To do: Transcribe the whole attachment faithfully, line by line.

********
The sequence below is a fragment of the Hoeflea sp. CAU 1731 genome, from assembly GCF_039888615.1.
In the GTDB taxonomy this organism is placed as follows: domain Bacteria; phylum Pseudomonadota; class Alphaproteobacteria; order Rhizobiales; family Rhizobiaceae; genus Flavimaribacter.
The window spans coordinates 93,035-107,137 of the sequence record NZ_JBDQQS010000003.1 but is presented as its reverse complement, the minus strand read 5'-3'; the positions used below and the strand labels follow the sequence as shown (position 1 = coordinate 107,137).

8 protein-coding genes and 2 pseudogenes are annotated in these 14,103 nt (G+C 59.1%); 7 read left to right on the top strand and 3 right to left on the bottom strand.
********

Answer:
The sequence below is a fragment of the Hoeflea sp. CAU 1731 genome, from assembly GCF_039888615.1.
In the GTDB taxonomy this organism is placed as follows: domain Bacteria; phylum Pseudomonadota; class Alphaproteobacteria; order Rhizobiales; family Rhizobiaceae; genus Flavimaribacter.
The window spans coordinates 93,035-107,137 of the sequence record NZ_JBDQQS010000003.1 but is presented as its reverse complement, the minus strand read 5'-3'; the positions used below and the strand labels follow the sequence as shown (position 1 = coordinate 107,137).

8 protein-coding genes and 2 pseudogenes are annotated in these 14,103 nt (G+C 59.1%); 7 read left to right on the top strand and 3 right to left on the bottom strand.